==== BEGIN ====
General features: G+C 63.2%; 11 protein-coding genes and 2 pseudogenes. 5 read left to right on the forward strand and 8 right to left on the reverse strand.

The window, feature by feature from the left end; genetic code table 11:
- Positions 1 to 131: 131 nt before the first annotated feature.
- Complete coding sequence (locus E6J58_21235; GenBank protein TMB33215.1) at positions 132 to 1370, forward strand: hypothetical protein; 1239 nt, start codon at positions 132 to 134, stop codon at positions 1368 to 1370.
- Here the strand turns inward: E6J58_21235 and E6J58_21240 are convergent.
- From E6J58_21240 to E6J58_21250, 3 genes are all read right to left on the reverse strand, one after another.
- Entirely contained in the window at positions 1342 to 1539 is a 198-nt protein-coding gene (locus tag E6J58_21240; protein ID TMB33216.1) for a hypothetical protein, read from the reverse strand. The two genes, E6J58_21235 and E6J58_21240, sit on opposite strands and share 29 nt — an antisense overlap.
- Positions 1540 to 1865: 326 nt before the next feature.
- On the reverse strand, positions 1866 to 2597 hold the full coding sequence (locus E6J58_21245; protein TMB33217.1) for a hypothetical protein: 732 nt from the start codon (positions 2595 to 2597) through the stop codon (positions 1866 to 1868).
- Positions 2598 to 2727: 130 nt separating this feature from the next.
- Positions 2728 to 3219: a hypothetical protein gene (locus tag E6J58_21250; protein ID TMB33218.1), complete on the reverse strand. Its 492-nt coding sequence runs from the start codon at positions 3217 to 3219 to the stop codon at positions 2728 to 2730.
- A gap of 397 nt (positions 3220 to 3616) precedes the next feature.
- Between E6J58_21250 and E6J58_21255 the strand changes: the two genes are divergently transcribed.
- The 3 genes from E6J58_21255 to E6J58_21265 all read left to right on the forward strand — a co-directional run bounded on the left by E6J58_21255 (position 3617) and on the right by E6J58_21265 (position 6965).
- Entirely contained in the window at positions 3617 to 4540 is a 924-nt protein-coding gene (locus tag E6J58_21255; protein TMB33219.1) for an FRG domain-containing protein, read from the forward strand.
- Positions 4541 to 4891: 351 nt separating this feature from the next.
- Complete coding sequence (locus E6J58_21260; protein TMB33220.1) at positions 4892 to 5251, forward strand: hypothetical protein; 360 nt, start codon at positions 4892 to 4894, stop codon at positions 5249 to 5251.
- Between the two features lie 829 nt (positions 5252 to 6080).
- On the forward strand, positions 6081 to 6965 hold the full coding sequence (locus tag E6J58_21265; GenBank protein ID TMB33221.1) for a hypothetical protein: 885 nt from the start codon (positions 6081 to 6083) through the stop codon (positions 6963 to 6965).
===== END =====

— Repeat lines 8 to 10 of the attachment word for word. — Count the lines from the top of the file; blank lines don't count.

- Positions 1540 to 1865: 326 nt before the next feature.
- On the reverse strand, positions 1866 to 2597 hold the full coding sequence (locus E6J58_21245; protein TMB33217.1) for a hypothetical protein: 732 nt from the start codon (positions 2595 to 2597) through the stop codon (positions 1866 to 1868).
- Positions 2598 to 2727: 130 nt separating this feature from the next.